Applying ‘fields’ and ‘habitus’ to Researching Cultural Entrepreneurs
As part of my research of Birmingham based cultural entrepreneurs, I aim to highlight the context in which they operate by outlining some key policies and selecting a few important developments and projects. I identify that cultural entrepreneurs are not working in a vacuum but that the language of enterprise, an emphasis on economic development and the role of the cultural industries as part of the city is an important factor in the space of production.
Bourdieu’s notion of a ‘fields of production’ is revealed through the policies, powerful agencies and is linked to ‘habitus’ represented by the networks of individual cultural entrepreneurs who play a role in influencing the ‘field’ by creating their own projects, blogs and events. There is a sense that spaces associated with the cultural industries, either through individuals or through policy making, have much in common. But which comes first, the strategy or the activities of cultural entrepreneurs?
In my view, it is difficult to tell which informs which, as a dialogue between those on the ground, cultural entrepreneurs, and policy makers can be brokered through individuals, through research consultancies and through blogs such as Created in Birmingham. However, it does appear that institutional forces in the field of production are mediated through the ‘habitus’ of networks by influential individuals and through common spaces (virtual or not). ‘Habitus’ is complex and contradictory creating a space in Birmingham’s ‘field of production’ in which policies can be discussed, contested, negotiated and assimilated by the community of cultural entrepreneurs.
The term ‘enterprise’ or ‘entrepreneur’ is associated with the sector and linked to the economic success of the city. There is a sense from policy documents that an ‘enterprise culture’ is an important ingredient and this is evidenced through the activities of individuals who set up projects such as Birmingham Social Media Cafe. The proactive and enterprising nature of some local cultural entrepreneurs is potentially filling in a gap where traditionally a union would have been an opportunity to share common problems. This is important if as the data suggests, micro businesses in Birmingham’s cultural industries have the highest number of employees/self-employed and are growing faster than other sectors. Yet, the informality of these organisations could be problematic both in terms of the influence they have and their ability be sustainable (for example: although the website exists, Creative Republic has not been active for 4 years).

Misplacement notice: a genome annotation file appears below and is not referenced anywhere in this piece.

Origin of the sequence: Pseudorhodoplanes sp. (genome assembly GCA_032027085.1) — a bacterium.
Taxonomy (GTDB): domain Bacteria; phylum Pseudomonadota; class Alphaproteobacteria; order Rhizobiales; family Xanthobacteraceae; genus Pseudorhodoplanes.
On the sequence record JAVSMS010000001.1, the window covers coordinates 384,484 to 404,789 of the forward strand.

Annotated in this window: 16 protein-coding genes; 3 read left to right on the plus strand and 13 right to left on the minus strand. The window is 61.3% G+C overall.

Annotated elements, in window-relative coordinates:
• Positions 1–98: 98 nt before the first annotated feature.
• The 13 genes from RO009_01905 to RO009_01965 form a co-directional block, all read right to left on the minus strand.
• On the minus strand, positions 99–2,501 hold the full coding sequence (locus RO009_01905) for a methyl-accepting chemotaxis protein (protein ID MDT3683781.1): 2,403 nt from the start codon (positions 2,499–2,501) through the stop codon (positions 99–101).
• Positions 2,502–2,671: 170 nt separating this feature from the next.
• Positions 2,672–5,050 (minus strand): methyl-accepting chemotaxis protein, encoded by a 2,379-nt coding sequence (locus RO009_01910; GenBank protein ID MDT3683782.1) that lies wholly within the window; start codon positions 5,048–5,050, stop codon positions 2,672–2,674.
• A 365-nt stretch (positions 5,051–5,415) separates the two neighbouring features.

What does this lack of strong representation from traditional organisations such as unions mean for the cultural entrepreneurs I work with? How do they manage in a context which urges a ‘can do’ approach but relies heavily on individuals kick starting and maintaining projects in sometimes difficult circumstances. The ‘field of production’ in Birmingham is of a city which celebrates the sector but which has also had many developments, new initiatives, different sources of funding, and changes in governments. The picture is full of optimism on the surface but also depicts uncertainties and insecurities.
The cultural entrepreneurs I am studying have to navigate this environment and interact with it in their individual ways. As I analyse their stories, I set them within this space of a changing cultural industry ‘field’ with its language, policy priorities and initiatives and key players. Using Bourdieu’s framework the relationships between the macro (field) level and the meso (habitus) level have been explored to offer a context for individual narratives, the micro level.